The Hit By A Bus rule.

I don’t care if my mangers’ offices look like a tornado hit them – if they’re messy and that’s how they get the most done, fine (as long as clients don’t see it.) BUT, if there’s an emergency, the immediate work or contacts must be easily found. I need to know where things stand, what needs to be done, and who to contact.

OK, but what about all this stuff I’ve bought over the years – I don’t want it to go to waste.

A couple years ago I through a party – sorry, I didn’t know you then or I would have invited you. It was a swap party, with a twist.

Everyone had to do a look at their organizing tools, put aside everything that wasn’t working for them, and make a list of what would work for them.

They all joined me for pizza and tool swapping. You had to leave what wasn’t working and you could only take stuff that was on your list – The party was a hit. The success of the new tools was a hit. Everything left over got donated – WHY? Because trying to work with the wrong organizing tools is as useless as trying to fix a car with a plane tool kit – it slows you down and creates more work than it solves.

So, what issues are you struggling with organizing?

Get them out there, out of the way and then Go Write,


Honoring the process

January 18, 2008 at 1:46 pm | Posted in Meg, time management, writing | 3 Comments

I’ve been trying to figure out a post to coincide with our topic-of-the-week, but I haven’t found the time (no pun intended). I’m a time juggler and try to cram as much into one moment as I can. While my son is at gym class, I strategize how I can best use that forty-five minutes and cross things off my to-do list. Yet it never seems to work. Something always manages to screw up the plan. Even today, I have the whole afternoon to complete the tasks I needed to do all week, but I never factored in the residual effects of my morning eye appointment and how the dilation drops prevent me from focusing on anything. (Right now, I’m typing this with one eye closed and sunglasses over my regular glasses- not easy and man, the headache!)

So when I think about time management, I laugh. After all, time is the one elusive item that we can’t control. It never changes. You can’t stretch it out or slow it down. It’s never stops to let you take a breath or rewind for a do-over. So how can you manage it? All you can do is manage the activities you do and use the time to the best of your ability. When that comes to my writing, it usually means writing gets pushed aside. There’s never enough time for it.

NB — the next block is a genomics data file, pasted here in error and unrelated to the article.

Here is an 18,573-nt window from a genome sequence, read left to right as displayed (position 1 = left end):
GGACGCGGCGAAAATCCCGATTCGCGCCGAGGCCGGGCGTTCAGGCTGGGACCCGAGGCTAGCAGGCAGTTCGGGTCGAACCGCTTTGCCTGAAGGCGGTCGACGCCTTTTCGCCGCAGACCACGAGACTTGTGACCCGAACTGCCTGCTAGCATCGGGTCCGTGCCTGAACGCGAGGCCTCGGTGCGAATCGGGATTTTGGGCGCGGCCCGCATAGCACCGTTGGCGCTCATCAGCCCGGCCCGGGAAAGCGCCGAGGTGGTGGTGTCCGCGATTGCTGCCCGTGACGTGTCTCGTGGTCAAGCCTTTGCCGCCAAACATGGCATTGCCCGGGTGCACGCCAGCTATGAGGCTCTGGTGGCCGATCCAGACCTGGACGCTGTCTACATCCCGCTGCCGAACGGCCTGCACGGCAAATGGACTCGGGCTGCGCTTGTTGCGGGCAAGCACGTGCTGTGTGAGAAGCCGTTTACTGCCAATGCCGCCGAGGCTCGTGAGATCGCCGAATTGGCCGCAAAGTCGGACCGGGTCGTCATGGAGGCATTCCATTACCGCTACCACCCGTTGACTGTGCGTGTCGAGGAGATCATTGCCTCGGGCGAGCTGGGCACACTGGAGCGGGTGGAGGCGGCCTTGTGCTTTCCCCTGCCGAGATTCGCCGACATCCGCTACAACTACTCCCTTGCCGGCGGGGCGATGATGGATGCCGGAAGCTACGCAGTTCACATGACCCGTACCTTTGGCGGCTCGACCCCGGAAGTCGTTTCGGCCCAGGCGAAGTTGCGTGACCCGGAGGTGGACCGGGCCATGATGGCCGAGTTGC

I’ve heard all the advice about getting just a paragraph on the page each day and it will add up. Writing morning pages or setting a goal, none of that works for me. I never understood why until Jessica passed along a blog to me this week and it all made sense. On the Moody Muses blog, Barbara Tanner Wallace writes about honoring your process and knowing what you need to get the words on the page. Some people can ‘squeeze in’ writing among their daily to-dos. Like sitting in the parking lot waiting for school pick-ups or in between appointments. Productivity happens for every person in a different way.

For me, I need time to write. Yeah, you say, don’t we all. What I mean by that is I need a good block of time set aside to get revved up and ready. I need to reread the last pages I wrote to get back into the mindset of my character. I need uninterrupted quiet to immerse myself in my created world. I need a few moments at the end to return to reality. I can’t squeeze in quality writing in a twenty minute span (unless I have a scene that has to get out so I don’t forget it. And then it’s usually not quality work). I can’t write a paragraph here and another there. It’s not my process.

And in the end, like Barbara said, it’s important to honor your process. Yes, if I don’t find the time to write for weeks on end, that’s okay. I know I will eventually. I’d rather spend the time I do have writing well, then writing something I’ll have to work four times as much to fix. Because in the end, you can’t manage your time, you can only manage what you do with it.


Managing Your Time – For Writers

January 16, 2008 at 11:44 am | Posted in Bria, career, goals, time management, writing | 3 Comments

Last week we discussed priorities and how they effect your time and how you manage it. If you haven’t done the 10 min exercise yet, do it HERE.

This week I’d like to talk about Svelting Your Time. Just like you’re body, you want to put good things in to your time – that’s how you enjoy life the most and accomplish what you want. BUT, just like you’re body, we often put things in our time without thought and it leads to the equivalent of a jigglin’ tummy.

OK, take out your priority sheet.

Often the Important List and the Time List don’t line up is because of things beyond our control. For example, no matter how far down the list your job may be, often because of the mandatory hours, it’s number one on the Time List.

Looking at your Time List, circle any priority that is not lining up where you want it to be AND that is movable.

Great! Now let’s look at some ways to get things where we want them.

The first thing I suggest is to print or write up a nice, clean copy of your Time List and put it somewhere you’ll see it early in the day EVERY day.